NEIL BONNAR: Golf is criticised for being elitist, but that is not my experience

Liam Ball, Glynn Evans (president) and Gareth Hastie

Liam Ball, Glynn Evans (president) and Gareth Hastie

First published in Sport

YOU don’t have to go to Brazil to see top-level sport.

If you know where to look you can find it right here in Bolton.

Last week was the Bolton Golf Championships – one of my favourite competitions even though this year was the first time I have actually watched it live. I love the history of it and have a lot of time for the people who make it happen.

This year was the 78th time it has been held since the Bolton Golf Association was formed and took over the running of it in 1931.

A competition to find Bolton’s best golfer existed before that, from 1913 to 1931 with a little break in between, carrying the Ronseal-type title of Bolton’s Best Golfer.

That’s a whole load of history, the latest instalment of which featured almost 100 players from Bolton’s 14 clubs, who played on the Saturday to try to qualify for the Tuesday-to-Thursday knockout stages.

There was drama all the way with the eight qualifiers competing on Tuesday, the last four on Wednesday and the two finalists on Thursday.

Golf sometimes gets criticised for being elitist, but that’s not my experience. I’m working class and don’t play golf, just the sort of person many people say golf looks down its nose at. Again, not in my experience.

The people I deal with at the BGA are some of the most friendly, helpful and committed I come across in my line of work. And the people who play seem no different.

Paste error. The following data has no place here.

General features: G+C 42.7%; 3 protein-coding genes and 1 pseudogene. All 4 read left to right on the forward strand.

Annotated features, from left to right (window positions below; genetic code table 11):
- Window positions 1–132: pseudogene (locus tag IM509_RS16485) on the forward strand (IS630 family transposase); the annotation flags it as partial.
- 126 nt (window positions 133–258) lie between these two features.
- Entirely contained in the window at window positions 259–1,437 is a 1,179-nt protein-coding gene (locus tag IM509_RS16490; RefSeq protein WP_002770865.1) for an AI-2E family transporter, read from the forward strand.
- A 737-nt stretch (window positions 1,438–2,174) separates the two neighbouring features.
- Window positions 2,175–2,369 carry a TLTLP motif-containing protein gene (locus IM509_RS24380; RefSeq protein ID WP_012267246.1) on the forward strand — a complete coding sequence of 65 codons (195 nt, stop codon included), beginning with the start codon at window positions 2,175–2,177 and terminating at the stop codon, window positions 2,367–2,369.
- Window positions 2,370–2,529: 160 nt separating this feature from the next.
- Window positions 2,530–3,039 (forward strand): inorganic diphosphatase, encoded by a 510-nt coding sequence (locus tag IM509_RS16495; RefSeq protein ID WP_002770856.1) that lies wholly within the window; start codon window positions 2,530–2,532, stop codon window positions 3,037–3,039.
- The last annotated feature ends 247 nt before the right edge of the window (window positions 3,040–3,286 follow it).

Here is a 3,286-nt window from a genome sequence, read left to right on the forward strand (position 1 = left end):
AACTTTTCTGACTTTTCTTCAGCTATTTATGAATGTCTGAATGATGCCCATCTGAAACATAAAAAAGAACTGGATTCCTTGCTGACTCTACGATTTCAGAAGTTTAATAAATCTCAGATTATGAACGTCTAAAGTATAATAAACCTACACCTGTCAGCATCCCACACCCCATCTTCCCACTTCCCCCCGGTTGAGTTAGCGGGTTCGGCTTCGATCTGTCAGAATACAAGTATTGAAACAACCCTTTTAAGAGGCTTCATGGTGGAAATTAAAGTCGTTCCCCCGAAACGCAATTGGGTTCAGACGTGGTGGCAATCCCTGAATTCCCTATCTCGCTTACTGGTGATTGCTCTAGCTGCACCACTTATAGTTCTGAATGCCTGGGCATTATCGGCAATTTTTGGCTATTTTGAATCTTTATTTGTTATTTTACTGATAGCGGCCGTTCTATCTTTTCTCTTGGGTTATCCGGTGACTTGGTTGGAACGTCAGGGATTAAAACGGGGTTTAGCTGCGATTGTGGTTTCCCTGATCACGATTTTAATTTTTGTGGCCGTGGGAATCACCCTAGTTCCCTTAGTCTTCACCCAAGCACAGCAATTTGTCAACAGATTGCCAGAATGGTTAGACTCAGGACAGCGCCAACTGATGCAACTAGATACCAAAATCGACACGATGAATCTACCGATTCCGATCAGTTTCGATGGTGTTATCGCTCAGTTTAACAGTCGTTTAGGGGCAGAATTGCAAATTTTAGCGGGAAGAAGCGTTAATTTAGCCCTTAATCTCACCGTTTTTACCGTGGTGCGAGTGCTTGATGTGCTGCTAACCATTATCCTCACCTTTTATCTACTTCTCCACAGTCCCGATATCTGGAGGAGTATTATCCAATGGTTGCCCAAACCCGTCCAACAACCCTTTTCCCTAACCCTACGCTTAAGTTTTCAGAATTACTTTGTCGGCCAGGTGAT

The winner of this year’s tournament was Liam Ball, and talking to him at the end again suggested this is no elitist sport.

The 24-year-old is a labourer who works for a builder Monday to Friday and grabs the chance to play his sport on a Saturday morning with his mates at Turton Golf Club.

It was his second Bolton Golf Championship triumph, two behind the number of titles held by the man he beat in Thursday’s final, Gareth Hastie.

The thing about golf is they do things the traditional way. The speeches invariably acknowledge the presence of the captain, lady captain, Mr President, fellow players, club members, ladies and gentlemen etc. But what’s wrong with that? Tradition and politeness are good things.

So is the Bolton Golf Championship, which next year takes place at Turton Golf Club, 102 years after the town’s first tournament to find Bolton’s best golfer.

I’ll be there, hopefully so will many of you because, like so much of our sport in Bolton, it’s well worth supporting.

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